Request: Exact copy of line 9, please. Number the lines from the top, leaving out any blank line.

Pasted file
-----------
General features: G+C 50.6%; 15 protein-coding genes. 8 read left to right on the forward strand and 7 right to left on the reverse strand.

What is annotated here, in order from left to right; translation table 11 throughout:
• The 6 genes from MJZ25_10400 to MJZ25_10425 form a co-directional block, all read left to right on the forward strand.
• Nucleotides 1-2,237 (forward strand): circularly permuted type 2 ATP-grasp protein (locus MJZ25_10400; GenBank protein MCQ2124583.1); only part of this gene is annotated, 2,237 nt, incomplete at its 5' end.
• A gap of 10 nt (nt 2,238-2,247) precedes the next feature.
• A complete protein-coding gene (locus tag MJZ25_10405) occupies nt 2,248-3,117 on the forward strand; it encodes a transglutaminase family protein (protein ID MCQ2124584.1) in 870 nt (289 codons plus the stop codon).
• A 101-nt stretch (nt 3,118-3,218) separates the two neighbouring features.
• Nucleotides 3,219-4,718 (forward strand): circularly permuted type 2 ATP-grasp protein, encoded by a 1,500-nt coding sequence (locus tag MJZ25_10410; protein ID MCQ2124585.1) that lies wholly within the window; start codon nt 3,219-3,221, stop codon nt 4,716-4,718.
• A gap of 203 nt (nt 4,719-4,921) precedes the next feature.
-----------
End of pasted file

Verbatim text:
• A gap of 203 nt (nt 4,719-4,921) precedes the next feature.